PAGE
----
Channelpedia

Astrocytes in the retrotrapezoid nucleus sense H+ by inhibition of a Kir4.1-Kir5.1-like current and may contribute to chemoreception by a purinergic mechanism.


Authors: Ian C Wenker, Orsolya Kréneisz, Akiko Nishiyama, Daniel K Mulkey

Journal, date & volume: J. Neurophysiol., 2010 Dec , 104, 3042-52

PubMed link: http://www.ncbi.nlm.nih.gov/pubmed/20926613

Channelpedia reference in: Kir5.1

Abstract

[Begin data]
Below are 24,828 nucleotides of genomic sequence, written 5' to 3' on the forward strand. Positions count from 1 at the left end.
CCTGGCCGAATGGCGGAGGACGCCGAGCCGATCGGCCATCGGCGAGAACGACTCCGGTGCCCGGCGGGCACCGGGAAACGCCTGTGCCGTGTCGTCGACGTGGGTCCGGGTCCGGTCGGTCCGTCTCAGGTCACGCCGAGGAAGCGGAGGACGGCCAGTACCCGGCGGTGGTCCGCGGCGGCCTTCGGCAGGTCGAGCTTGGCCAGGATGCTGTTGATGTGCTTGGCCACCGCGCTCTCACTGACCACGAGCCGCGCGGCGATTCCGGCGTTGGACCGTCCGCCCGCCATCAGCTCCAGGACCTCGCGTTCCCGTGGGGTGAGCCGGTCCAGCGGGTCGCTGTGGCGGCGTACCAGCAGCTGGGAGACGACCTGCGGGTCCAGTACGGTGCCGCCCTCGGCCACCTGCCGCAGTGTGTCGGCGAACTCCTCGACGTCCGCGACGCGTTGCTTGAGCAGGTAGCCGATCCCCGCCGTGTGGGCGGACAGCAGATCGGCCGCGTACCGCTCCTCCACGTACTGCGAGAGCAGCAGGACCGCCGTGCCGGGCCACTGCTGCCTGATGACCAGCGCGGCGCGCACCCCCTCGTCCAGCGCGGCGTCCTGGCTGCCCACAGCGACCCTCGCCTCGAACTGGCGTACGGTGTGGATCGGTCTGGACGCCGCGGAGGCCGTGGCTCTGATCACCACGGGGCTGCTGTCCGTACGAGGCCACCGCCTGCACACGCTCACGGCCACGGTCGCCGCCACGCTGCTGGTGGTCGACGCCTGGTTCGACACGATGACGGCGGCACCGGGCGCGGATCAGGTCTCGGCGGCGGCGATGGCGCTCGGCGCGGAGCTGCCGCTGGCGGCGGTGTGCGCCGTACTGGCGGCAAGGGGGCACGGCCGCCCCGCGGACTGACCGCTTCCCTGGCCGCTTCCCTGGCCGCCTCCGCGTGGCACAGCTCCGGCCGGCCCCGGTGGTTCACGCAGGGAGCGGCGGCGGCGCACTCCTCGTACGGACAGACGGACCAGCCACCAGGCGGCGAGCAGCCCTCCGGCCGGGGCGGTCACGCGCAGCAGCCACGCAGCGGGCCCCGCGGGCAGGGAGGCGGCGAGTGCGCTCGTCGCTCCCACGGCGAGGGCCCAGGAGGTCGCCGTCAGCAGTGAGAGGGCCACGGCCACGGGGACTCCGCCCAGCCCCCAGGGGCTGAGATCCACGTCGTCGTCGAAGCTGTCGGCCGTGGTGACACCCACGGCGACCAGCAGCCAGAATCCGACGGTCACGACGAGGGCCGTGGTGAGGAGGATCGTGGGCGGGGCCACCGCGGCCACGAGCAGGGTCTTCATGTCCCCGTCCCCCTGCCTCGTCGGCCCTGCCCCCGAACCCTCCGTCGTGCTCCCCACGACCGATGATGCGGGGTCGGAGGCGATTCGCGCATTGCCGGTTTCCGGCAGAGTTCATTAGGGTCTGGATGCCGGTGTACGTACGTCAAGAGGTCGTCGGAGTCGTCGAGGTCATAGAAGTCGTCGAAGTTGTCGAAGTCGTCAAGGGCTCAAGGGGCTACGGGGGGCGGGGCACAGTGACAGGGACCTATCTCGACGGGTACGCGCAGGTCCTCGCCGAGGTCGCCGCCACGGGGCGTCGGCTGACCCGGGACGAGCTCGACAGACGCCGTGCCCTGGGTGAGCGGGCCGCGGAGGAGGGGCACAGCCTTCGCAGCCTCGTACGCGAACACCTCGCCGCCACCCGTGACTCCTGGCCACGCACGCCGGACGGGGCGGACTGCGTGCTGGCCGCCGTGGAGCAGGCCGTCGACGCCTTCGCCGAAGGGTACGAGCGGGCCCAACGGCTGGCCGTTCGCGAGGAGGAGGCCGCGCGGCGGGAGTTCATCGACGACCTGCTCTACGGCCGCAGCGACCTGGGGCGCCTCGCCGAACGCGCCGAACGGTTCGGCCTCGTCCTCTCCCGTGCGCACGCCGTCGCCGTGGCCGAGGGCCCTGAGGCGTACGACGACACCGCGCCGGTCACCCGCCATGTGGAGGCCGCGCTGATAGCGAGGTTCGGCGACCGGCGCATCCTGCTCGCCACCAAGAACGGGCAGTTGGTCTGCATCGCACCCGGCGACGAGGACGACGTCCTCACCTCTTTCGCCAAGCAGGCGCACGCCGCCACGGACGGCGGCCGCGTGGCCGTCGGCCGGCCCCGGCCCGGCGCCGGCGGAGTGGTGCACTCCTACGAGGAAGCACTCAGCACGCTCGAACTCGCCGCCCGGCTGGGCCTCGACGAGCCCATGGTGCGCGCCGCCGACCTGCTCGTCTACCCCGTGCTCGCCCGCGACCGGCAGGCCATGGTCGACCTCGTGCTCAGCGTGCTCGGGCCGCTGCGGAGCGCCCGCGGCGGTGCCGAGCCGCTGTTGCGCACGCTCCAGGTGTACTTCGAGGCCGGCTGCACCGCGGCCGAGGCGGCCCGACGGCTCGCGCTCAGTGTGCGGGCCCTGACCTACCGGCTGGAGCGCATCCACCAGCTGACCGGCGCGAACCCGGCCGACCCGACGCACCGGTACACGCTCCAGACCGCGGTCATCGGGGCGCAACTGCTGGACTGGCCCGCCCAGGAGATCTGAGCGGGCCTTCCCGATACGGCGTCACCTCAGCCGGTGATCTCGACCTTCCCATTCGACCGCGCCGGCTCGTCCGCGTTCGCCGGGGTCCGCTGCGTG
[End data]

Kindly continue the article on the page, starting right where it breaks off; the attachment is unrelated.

Central chemoreception is the mechanism by which CO(2)/pH sensors regulate breathing in response to tissue pH changes. There is compelling evidence that pH-sensitive neurons in the retrotrapezoid nucleus (RTN) are important chemoreceptors. Evidence also indicates that CO(2)/H(+)-evoked adenosine 5'-triphosphate (ATP) release in the RTN, from pH-sensitive astrocytes, contributes to chemoreception. However, mechanism(s) by which RTN astrocytes sense pH is unknown and their contribution to chemoreception remains controversial. Here, we use the brain slice preparation and a combination of patch-clamp electrophysiology and immunohistochemistry to confirm that RTN astrocytes are pH sensitive and to determine mechanisms by which they sense pH. We show that pH-sensitive RTN glia are immunoreactive for aldehyde dehydrogenase 1L1, a marker of astrocytes. In HEPES buffer the pH-sensitive current expressed by RTN astrocytes reversed near E(K(+)) (the equilibrium potential for K(+)) and was inhibited by Ba(2+) and desipramine (blocker of Kir4.1-containing channels), characteristics most consistent with heteromeric Kir4.1-Kir5.1 channels. In bicarbonate buffer, the sodium/bicarbonate cotransporter also contributed to the CO(2)/H(+)-sensitive current in RTN astrocytes. To test the hypothesis that RTN astrocytes contribute to chemoreception by a purinergic mechanism, we used fluorocitrate to selectively depolarize astrocytes while measuring neuronal activity. We found that fluorocitrate increased baseline activity and pH sensitivity of RTN neurons by a P2-receptor-dependent mechanism, suggesting that astrocytes may release ATP to activate RTN chemoreceptors. We also found in bicarbonate but not HEPES buffer that P2-receptor antagonists decreased CO(2) sensitivity of RTN neurons. We conclude that RTN astrocytes sense CO(2)/H(+) in part by inhibition of a Kir4.1-Kir5.1-like current and may provide an excitatory purinergic drive to pH-sensitive neurons.